As you explore the two hectare garden, going down the windy paths which are framed by all sorts of plants in every direction, even over your head in some areas with wisteria drooping down, there are many places to sit and take in the beauty that this country treasure has to offer.
Open spaces are complemented with cosy flower-filled corners and eclectic works of art are placed throughout the garden, including many quirky creations by Len Zucks, Boddington and William Braun, Bunbury.
It’s become a place for Verna to go wild with her creativity and green thumb as it has all been designed by her.
“I think I have always had a passion for gardening and before here, I have had gardens at other places we have lived but this one is certainly the biggest,” Verna said.
The newest addition to the garden is a grand water fountain that also doubles as a roundabout for the driveway.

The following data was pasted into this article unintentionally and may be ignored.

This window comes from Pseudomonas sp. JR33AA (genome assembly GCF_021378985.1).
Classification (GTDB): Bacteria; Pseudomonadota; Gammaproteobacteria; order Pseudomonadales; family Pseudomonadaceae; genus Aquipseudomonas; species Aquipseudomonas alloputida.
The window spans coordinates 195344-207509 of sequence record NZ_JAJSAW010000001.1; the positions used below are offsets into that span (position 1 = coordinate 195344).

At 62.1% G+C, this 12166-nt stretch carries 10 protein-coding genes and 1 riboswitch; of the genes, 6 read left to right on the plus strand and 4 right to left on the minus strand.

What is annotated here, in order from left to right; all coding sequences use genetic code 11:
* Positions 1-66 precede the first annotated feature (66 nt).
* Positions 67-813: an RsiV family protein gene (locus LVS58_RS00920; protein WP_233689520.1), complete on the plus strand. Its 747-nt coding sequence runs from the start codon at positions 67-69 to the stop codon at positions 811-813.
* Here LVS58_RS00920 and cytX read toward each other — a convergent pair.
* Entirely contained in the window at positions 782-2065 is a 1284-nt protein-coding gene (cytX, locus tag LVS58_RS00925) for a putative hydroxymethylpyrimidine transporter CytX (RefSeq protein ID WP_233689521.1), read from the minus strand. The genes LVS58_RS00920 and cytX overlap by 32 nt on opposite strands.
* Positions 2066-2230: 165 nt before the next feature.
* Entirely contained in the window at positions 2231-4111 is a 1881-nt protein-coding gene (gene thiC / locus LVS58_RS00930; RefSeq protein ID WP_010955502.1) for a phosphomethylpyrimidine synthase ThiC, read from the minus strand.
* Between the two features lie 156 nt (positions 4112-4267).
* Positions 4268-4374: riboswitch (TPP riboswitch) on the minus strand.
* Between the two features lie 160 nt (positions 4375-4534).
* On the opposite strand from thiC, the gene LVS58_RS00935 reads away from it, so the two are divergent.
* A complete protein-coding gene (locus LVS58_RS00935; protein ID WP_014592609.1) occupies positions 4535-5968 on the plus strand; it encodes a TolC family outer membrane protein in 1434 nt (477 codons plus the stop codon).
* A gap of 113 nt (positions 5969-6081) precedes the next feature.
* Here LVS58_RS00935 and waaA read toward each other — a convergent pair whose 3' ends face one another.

Verna designed the fountain, the stone work was done by local Paul Babick and Lance Lupton was the engineer behind the project.
The story behind how Millbrook got its name is rather simple but sums up the property perfectly as it was once a productive mill that was powered by the brook that runs through the property.
The brook also plays host to one of Graham and Verna’s favourite features, an exact replica of Claude Monet’s Bridge at Giverny, France.
They were holidaying in France when they came across Claude Monet’s Bridge.
To obtain the dimensions, Graham manoeuvred among the tourists as he put one foot in front of the other to count the number of (his) feet in length and width that the bridge measured.
Millbrook’s Claude Monet’s Bridge sits with a rowboat nearby, just as the one in France had at the time.
Graham said the time spent developing the buildings and garden of Millbrook had “been a labour of love”.
This glorious historic treasure is a true example of the dedication used to preserve heritage buildings, while displaying some of the joy that can be achieved from a stroll through a beautiful garden.